This Valentine’s Day, women in Bangalore, and elsewhere were in no mood for romance. Hundreds turned up at Cubbon Park here to take a stand on violence against women, and demand gender equality and justice.
A collective effort of at least 25 city-based non-governmental organisations, the event attracted women across various sections of society. This was part of a global campaign ‘One Billion Rising’ aimed at raising awareness on the issue. Organisations gathered here included student bodies, rights organisations representing the poor, Dalits and the marginalised, and women from tribal areas.
Mercy Kappen, program director, Visthar, an organisation working for women, children and marginalised sections, said it was good that everyone had come together to say no to violence and to resist it at home, the workplace or on the streets.
It was as much an expression of indignation as it was about celebrating the spirit of womanhood. Women danced and sang on the streets, made paintings and conducted impromptu speeches.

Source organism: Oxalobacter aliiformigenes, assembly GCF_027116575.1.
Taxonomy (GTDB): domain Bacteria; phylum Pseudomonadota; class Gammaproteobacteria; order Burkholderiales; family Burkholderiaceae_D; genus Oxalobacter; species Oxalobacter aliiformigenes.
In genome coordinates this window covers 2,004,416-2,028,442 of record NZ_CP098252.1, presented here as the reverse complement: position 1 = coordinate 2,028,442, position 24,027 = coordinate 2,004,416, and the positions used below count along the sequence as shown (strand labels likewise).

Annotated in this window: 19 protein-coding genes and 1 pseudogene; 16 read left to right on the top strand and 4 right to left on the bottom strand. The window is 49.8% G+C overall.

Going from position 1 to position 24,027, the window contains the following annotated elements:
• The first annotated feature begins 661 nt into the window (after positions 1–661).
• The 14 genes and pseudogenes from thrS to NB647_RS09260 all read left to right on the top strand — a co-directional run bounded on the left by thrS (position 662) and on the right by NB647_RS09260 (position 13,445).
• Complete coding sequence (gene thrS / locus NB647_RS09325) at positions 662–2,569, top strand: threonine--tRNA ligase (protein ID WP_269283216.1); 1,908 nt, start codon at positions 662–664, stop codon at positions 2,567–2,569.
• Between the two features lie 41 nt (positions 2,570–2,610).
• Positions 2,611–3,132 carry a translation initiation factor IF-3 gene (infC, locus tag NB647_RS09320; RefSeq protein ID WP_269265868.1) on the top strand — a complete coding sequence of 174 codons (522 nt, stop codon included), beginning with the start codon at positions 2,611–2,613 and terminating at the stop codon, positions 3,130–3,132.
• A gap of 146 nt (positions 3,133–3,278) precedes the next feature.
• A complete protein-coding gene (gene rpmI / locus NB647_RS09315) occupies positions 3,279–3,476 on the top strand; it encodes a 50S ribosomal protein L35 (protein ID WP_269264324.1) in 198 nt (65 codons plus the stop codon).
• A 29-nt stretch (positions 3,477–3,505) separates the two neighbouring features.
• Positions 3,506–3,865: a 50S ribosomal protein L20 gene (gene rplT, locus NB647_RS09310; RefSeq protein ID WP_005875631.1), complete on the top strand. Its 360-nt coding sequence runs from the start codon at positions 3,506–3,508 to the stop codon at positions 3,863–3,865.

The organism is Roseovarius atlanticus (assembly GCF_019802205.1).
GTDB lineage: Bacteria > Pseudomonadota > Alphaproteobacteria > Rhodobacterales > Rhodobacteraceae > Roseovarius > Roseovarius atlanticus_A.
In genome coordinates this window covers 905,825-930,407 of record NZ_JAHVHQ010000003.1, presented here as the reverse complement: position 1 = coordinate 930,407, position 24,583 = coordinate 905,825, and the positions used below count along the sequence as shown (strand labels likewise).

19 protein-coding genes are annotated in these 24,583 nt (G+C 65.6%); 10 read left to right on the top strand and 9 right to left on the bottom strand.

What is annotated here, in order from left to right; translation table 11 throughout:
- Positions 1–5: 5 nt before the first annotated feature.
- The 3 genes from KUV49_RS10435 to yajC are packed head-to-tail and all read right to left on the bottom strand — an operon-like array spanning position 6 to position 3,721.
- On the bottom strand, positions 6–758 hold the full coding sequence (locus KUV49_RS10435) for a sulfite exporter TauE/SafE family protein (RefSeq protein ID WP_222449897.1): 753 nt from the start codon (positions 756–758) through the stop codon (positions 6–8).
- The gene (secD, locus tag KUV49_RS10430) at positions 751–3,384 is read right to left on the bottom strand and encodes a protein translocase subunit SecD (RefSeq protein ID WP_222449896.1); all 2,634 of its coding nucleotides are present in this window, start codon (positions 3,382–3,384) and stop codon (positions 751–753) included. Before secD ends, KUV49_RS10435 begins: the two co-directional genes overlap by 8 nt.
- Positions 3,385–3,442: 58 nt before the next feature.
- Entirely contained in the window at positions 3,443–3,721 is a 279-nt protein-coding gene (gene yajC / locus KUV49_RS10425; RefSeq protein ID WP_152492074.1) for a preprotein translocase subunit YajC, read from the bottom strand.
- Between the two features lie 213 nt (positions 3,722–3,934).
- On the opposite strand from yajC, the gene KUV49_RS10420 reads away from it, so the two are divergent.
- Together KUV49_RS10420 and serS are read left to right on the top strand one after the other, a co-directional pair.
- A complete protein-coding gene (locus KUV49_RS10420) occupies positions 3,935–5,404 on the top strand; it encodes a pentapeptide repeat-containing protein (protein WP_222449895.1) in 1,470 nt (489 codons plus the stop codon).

As many as 40 artists were seen contributing collaboratively to the large painting that had graffiti and various motifs themed around women’s freedom and rights. “I came to lend support to women’ empowerment by taking photos, blogging and painting,” said Abigail Rowlands, from England, a human rights activist from SICHREM, who was painting a depiction of motherhood.
Story-telling sessions and short-film screenings were organised by Maraa, a media and arts collective. Rajathy Gerlyn Henry, another participant who lead the group of social work students from St. Joseph’s College in singing, said: “I heard and read so many reports about girls getting raped and molested in our own city.” She spoke about the brutal rape in Lingarajpuram involving a 19-year-old.